The validity of the organic status of hydroponic farming will be addressed at the National Organic Standards Board meeting in Denver this week. The hydroponic farming issue represents the most “apt” divide in the organic industry today, according to The Cornucopia Institute.
"Few beyond the hydroponic producers, their lobbyists, and certifiers, believe these products should actually be certified organic," Dave Chapman, a pioneering soil-based greenhouse grower in Vermont, said in a press release. "There is no consumer outcry for hydroponics."
An analysis conducted by the Cornucopia Institute of more than 2,000 public comments submitted to the NOSB regarding hydroponic farming substantiates these claims: almost all of the comments in favor of organic hydroponics came from people with a direct financial stake in the sector.
Materials prepared for the meeting by an NOSB subcommittee tasked with clarifying the definition of hydroponics suggest that the Board is intending to recommend that the USDA prohibit the use of hydroponics in certified organic farming, according to Food Navigator. Should this occur, the over 100 currently certified organic hydroponic facilities would lose their organic status.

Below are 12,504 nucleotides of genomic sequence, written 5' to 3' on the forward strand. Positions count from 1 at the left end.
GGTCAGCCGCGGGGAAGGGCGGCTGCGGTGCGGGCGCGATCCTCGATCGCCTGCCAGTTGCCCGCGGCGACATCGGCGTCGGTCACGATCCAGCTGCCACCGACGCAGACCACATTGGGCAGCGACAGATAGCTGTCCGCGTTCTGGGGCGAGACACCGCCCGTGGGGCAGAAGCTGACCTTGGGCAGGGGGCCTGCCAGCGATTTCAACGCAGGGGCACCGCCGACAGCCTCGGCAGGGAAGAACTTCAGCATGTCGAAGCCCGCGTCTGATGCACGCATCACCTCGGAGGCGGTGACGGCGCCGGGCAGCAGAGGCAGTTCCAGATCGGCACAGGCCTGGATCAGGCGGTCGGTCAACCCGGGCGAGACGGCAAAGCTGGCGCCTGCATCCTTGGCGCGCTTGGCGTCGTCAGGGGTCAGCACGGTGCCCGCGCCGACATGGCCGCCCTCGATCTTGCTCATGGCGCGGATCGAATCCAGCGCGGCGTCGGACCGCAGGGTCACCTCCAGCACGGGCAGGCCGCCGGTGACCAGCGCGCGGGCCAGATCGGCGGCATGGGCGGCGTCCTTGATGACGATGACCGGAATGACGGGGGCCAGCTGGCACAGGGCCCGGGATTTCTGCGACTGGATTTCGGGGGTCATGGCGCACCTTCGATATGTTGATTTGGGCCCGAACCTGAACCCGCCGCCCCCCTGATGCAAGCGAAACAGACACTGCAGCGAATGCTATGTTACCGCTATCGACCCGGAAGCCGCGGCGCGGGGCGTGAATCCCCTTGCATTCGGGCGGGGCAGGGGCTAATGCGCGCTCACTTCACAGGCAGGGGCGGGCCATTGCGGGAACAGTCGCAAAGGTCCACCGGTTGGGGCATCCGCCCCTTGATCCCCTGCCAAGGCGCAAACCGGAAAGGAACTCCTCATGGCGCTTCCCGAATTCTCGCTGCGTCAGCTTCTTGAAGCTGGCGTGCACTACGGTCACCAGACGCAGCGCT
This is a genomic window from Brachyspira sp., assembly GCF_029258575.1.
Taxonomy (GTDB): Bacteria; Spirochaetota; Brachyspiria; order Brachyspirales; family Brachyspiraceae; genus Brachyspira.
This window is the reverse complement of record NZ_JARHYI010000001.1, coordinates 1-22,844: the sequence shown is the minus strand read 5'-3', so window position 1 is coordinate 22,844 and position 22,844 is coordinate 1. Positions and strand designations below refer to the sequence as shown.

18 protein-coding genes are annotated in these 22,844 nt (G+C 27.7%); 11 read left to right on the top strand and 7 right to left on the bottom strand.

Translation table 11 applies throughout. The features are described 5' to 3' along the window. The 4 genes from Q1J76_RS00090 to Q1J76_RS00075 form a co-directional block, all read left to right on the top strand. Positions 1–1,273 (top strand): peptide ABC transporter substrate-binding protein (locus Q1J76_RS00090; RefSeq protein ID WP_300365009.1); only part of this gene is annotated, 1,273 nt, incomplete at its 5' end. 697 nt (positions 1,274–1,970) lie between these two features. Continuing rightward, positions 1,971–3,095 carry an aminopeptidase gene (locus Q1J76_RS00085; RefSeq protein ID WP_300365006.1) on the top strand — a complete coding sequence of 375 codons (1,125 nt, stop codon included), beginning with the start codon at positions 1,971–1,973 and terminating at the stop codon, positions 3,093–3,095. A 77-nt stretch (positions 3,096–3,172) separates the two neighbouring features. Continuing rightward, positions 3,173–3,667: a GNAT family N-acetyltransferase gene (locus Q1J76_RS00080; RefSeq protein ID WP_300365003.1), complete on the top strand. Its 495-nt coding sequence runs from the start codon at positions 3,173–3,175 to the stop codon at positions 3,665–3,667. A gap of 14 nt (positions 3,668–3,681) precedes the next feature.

From the Organic Authority Files
Opponents of hydroponic organics cite the absence of soil as a detractor, as soil health is the key element of the organic label. Hydroponic farmers instead use liquid fertilizer and therefore do not manage or improve soil fertility as part of their work.
The NOSB already discussed the issue of organic hydroponics last fall, following an official legal complaint filed by the Cornucopia Institute, the organic industry watchdog group. This discussion came six years after an NOSB recommendation implying that organic farming and hydroponics were contradictory in terms, in large part due to soil health.
The NOSB will also discuss other issues related to the organic industry at this meeting, such as the proposal to use biodegradable plastic mulch, the effects of which are currently unknown; the conversion of native ecosystems to organic production; the reduction of the use of dangerous copper-based pesticides; and the use of BPA in packaging.
The NOSB was first created by Congress in 1990 as a 15-member advisory panel tasked with counseling the USDA with regards to organic food and farming regulations.
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